HOT SPRINGS — A Hot Springs art studio's partnership with the Garland County Juvenile Detention Center served to build trust between the facility's employees and the youths who are incarcerated there.

Mosaic Madness, an art studio on Malvern Avenue, recently visited the center to involve the juvenile inmates in the art of constructing glass mosaics, The Sentinel-Record reported. Their finished product, a display of four separate tree mosaics, now fills the north wall of the center's lobby.

The idea of leading the youths in the artistic endeavor was that of Garland County sheriff's Sgt. Sharon Branstetter, the center's administrator. Branstetter had only positive things to say about the works of art.

"It was just really rewarding and fun to watch them do it," Branstetter said.

Branstetter's idea for the project came from sheriff's Capt. Belinda Cosgrove, who had good things to say about the studio working with the juvenile inmates to construct one in the adult detention center's lobby in 2013. Cosgrove recommended that Branstetter reach out to Alice Franke, the studio's director, about possibly organizing an art project with the youths.

"Sharon came to the studio and asked me if I would be interested in doing a project with the kids in the detention center," Franke said. "I said I'd be happy to."

Franke brought the project materials to the center on April 10 and worked with the youths on the mosaics. The 16 juvenile inmates in the center at the time were split up into groups of four, each of which worked on one of the four tree mosaics that currently hang in the lobby.

Branstetter said that some of the youths were "shocked" at the notion of being allowed to use glass in the detention center. The situation gave Branstetter an opportunity to display her trust in them.

"They looked at me and said, 'You're gonna let us use glass?'" Branstetter said. "I told them, 'Why wouldn't I?'"

Branstetter described helping the juvenile inmates work on the mosaic as "the easiest thing" she had ever done with them. She said that she witnessed the best group effort she had seen "in a long time."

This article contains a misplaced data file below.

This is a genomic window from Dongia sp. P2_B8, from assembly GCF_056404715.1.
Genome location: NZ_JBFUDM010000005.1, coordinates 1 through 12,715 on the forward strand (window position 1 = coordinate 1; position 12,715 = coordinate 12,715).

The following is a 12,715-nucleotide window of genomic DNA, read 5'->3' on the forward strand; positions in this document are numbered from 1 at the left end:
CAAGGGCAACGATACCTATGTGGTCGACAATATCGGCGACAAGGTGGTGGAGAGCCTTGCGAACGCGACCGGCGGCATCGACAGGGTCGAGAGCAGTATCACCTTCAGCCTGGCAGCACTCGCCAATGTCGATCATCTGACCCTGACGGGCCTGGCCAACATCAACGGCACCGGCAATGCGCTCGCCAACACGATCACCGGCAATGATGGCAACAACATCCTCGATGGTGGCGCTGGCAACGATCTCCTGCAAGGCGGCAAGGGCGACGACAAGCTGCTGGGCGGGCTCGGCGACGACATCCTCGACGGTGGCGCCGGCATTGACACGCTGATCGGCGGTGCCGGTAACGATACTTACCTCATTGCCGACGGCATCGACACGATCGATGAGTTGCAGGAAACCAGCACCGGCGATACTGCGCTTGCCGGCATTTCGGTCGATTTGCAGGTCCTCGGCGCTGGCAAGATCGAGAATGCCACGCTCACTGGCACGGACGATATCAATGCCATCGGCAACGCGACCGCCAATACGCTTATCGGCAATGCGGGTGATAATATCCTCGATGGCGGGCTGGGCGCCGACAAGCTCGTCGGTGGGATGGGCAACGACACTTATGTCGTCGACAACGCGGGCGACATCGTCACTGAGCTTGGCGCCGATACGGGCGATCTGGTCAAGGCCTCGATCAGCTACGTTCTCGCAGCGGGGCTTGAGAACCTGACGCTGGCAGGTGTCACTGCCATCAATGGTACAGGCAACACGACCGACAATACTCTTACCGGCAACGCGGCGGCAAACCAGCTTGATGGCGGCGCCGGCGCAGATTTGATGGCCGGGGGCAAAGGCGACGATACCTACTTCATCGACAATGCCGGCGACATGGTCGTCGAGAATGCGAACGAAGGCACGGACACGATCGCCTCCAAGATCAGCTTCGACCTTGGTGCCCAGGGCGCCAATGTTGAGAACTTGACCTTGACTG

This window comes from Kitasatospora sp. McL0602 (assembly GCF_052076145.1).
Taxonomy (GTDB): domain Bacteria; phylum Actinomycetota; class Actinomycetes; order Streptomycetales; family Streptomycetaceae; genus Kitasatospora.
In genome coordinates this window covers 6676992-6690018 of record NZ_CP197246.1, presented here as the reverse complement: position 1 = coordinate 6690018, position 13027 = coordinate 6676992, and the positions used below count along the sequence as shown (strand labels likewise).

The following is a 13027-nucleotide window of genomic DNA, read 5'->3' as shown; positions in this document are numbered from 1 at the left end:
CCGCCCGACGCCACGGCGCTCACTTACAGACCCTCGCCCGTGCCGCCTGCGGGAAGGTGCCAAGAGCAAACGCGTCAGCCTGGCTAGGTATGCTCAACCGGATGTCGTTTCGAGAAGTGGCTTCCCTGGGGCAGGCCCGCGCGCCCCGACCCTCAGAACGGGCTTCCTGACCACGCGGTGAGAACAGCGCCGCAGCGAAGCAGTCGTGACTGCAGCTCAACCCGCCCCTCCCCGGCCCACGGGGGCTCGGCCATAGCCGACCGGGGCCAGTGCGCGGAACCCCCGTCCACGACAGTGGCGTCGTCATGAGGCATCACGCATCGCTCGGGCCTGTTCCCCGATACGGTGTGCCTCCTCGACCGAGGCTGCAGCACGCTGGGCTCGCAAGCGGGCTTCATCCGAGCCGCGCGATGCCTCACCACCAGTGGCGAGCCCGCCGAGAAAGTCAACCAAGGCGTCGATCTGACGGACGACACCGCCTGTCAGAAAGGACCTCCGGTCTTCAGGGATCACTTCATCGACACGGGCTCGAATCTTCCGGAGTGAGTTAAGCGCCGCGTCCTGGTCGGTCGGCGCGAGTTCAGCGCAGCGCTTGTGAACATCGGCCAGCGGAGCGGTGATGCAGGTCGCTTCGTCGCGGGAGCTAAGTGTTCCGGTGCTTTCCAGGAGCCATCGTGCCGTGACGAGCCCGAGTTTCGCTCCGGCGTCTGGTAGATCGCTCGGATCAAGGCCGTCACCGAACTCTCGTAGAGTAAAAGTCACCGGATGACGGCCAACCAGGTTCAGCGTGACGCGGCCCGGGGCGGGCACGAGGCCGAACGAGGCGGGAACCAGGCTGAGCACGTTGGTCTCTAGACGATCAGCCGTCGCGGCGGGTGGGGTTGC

"There was no arguing; there was no fussing," Branstetter said. "Each group worked together, and a couple of the kids got done faster than the other ones, and they just went over to the other table and started helping out over there."

Each of the four mosaic trees constructed by the youths represents a different season in the calendar year. Franke said that she liked having the youths create trees, as they promote the concept of new beginnings.

Franke brought two volunteers to work with the youths, who were accompanied at the center by Branstetter and two Hot Springs School District teachers who teach at the center. She said that working with the young inmates was "very meaningful."

"We have to remember that they're still kids, and that they enjoyed it," Franke said. "They need love and attention, and good, positive things."

Branstetter said that the youths are proud of their work. She said that they showed great enthusiasm when the pictures were hung.

"Before we hung them up, they would come up here, and they could tell me exactly which piece they put into their mosaic," Branstetter said.

Branstetter said that the detention center plans on having Franke back to work with other juvenile inmates.

"Alice has already told me, 'Please, just call me when you want to do this again,'" Branstetter said. "She truly enjoys working with the kids."

Branstetter said that the mosaics were not only an interactive learning experience for the youths, but also a chance for them to prove their trustworthiness. She said that although they are in the juvenile detention system, they still deserve a chance to build trust with others.

"They deserve to be trusted," Branstetter said. "Everyone has to be given an opportunity to prove themselves."

Distributed by The Associated Press.